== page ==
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Hypertension. 2007 Jan;49(1):62-8. Epub 2006 Oct 30.

Effectiveness of blood pressure control outside the medical setting.

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1
Department of Preventive Medicine and Public Health, Autonomous University of Madrid, Madrid, Spain. joseramon.banegas@uam.es

Abstract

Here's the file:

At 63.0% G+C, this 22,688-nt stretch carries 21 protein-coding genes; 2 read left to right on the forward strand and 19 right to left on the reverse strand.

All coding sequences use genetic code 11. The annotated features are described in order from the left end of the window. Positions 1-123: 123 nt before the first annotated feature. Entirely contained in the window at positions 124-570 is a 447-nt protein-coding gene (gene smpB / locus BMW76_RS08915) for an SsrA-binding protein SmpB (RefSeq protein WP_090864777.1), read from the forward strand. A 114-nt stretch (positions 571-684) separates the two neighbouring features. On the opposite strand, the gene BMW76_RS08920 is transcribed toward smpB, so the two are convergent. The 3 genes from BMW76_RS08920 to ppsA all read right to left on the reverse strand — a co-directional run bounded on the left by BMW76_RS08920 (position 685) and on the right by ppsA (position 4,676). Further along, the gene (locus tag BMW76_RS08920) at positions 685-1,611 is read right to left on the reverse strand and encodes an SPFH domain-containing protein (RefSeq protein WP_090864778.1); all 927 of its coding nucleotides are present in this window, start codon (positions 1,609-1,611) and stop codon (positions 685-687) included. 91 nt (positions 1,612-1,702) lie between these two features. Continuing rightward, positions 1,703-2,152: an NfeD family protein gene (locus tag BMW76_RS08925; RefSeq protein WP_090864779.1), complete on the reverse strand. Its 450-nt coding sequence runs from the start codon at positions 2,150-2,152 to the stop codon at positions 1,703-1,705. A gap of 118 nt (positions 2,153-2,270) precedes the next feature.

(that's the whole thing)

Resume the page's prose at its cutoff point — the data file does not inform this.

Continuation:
We studied the effectiveness of blood pressure (BP) control outside the clinic by using ambulatory BP monitoring (ABPM) among a large number of hypertensive subjects treated in primary care centers across Spain. The sample consisted of 12 897 treated hypertensive subjects who had indications for ABPM. Office-based BP was calculated as the average of 2 readings. Twenty-four-hour ABPM was then performed using a SpaceLabs 90207 monitor under standardized conditions. A total of 3047 patients (23.6%) had their office BP controlled, and 6657 (51.6%) were controlled according to daytime ABPM. The proportion of office resistance or underestimation of patients' BP control by physicians in the office (office BP >or=140/90 mm Hg and average daytime ambulatory BP <135/85 mm Hg) was 33.4%, and the proportion of isolated office control or overestimation of control (office BP <140/90 mm Hg and average daytime ambulatory BP >or=135/85 mm Hg) was 5.4%. BP control was more frequently underestimated in patients who were older, female, obese, or with morning BP determination than in their counterparts. BP control was more frequently overestimated in those who were younger, male, nonobese, smokers, or with evening BP determination. Ambulatory-based hypertension control was far better than office-based hypertension control. This conveys an encouraging message to clinicians, namely that they are actually doing better than is evidenced by office-based data. However, the burden of underestimation and overestimation of BP control at the office is still remarkable. Physicians should be aware that the likelihood of misestimating BP control is higher in some hypertensive subjects.

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